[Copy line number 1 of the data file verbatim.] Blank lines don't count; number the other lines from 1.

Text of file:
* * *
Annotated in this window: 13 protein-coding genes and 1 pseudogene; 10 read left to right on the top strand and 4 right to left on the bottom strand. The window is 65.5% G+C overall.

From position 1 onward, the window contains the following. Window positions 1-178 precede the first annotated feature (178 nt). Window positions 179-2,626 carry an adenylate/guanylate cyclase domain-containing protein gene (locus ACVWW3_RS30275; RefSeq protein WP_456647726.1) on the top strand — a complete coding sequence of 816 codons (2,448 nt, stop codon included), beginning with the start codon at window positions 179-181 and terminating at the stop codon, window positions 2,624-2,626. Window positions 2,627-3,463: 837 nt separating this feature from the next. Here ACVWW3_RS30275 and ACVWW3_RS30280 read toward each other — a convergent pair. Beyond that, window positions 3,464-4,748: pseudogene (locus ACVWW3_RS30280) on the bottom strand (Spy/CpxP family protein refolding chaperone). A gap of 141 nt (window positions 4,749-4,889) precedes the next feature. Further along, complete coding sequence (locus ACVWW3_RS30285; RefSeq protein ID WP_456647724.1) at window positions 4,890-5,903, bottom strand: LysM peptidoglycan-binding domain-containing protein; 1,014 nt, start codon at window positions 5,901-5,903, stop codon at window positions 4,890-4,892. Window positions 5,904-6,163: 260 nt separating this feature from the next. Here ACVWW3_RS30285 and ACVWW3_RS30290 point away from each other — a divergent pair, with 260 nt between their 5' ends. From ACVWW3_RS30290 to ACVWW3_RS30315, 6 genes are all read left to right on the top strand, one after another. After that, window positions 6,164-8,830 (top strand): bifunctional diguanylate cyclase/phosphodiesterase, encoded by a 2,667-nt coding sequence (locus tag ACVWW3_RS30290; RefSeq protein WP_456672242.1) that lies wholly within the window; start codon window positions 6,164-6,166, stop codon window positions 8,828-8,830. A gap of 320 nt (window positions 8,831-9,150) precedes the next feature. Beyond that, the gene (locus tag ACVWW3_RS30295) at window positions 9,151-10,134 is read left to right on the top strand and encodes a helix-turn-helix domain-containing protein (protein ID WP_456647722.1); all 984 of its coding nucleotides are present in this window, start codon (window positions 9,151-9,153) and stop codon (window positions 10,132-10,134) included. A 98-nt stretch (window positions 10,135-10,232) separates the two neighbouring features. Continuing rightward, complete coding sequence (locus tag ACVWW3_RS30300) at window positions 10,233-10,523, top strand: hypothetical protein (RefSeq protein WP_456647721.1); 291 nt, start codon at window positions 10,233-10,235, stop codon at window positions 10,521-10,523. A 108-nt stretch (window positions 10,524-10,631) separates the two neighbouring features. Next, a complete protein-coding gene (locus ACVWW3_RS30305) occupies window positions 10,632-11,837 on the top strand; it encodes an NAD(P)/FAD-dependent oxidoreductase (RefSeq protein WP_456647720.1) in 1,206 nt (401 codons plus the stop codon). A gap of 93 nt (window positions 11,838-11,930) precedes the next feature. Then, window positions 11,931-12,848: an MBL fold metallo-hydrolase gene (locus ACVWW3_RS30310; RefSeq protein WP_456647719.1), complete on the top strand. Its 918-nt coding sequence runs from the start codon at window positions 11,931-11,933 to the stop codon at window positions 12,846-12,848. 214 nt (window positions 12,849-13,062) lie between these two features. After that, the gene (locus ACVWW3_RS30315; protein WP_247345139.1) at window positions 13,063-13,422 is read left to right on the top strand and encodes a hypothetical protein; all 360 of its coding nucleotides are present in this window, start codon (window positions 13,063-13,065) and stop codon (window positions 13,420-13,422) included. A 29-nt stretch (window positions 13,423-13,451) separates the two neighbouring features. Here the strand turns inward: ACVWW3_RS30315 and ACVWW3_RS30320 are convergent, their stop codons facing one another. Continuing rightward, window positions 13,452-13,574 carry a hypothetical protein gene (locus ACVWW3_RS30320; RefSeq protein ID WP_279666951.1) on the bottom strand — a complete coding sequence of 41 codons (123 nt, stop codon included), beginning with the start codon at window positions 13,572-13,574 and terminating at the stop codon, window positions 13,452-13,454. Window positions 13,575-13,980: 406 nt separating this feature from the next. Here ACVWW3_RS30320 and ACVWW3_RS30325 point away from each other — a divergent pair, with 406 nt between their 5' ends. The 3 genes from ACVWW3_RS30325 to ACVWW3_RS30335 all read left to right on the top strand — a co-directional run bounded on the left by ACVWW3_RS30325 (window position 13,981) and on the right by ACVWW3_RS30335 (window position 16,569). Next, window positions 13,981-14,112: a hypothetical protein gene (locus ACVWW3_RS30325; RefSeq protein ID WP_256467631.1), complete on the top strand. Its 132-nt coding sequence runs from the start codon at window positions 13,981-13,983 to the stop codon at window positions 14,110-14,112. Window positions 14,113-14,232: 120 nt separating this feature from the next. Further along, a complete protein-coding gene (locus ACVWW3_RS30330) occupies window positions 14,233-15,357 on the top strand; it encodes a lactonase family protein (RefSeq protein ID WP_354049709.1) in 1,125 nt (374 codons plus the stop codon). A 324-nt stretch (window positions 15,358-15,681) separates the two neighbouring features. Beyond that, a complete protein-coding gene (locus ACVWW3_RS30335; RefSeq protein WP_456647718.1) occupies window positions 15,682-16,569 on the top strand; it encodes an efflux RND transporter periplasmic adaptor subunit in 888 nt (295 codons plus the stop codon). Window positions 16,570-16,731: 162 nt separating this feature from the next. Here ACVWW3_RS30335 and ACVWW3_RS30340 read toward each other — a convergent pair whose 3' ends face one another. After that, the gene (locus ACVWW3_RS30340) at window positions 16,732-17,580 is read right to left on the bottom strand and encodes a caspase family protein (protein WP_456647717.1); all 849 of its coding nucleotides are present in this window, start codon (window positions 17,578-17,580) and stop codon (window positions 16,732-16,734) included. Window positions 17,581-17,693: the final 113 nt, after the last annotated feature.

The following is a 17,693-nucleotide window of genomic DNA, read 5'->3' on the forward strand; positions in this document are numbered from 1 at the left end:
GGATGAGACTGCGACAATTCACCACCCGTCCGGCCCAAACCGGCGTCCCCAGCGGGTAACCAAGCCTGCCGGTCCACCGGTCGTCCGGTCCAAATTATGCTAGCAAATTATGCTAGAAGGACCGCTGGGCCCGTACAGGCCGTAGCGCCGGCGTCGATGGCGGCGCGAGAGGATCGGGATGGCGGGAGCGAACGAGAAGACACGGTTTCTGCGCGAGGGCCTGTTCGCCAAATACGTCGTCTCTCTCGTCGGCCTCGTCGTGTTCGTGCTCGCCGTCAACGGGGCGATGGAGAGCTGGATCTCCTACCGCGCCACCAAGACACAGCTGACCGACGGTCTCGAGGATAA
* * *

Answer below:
Annotated in this window: 13 protein-coding genes and 1 pseudogene; 10 read left to right on the top strand and 4 right to left on the bottom strand. The window is 65.5% G+C overall.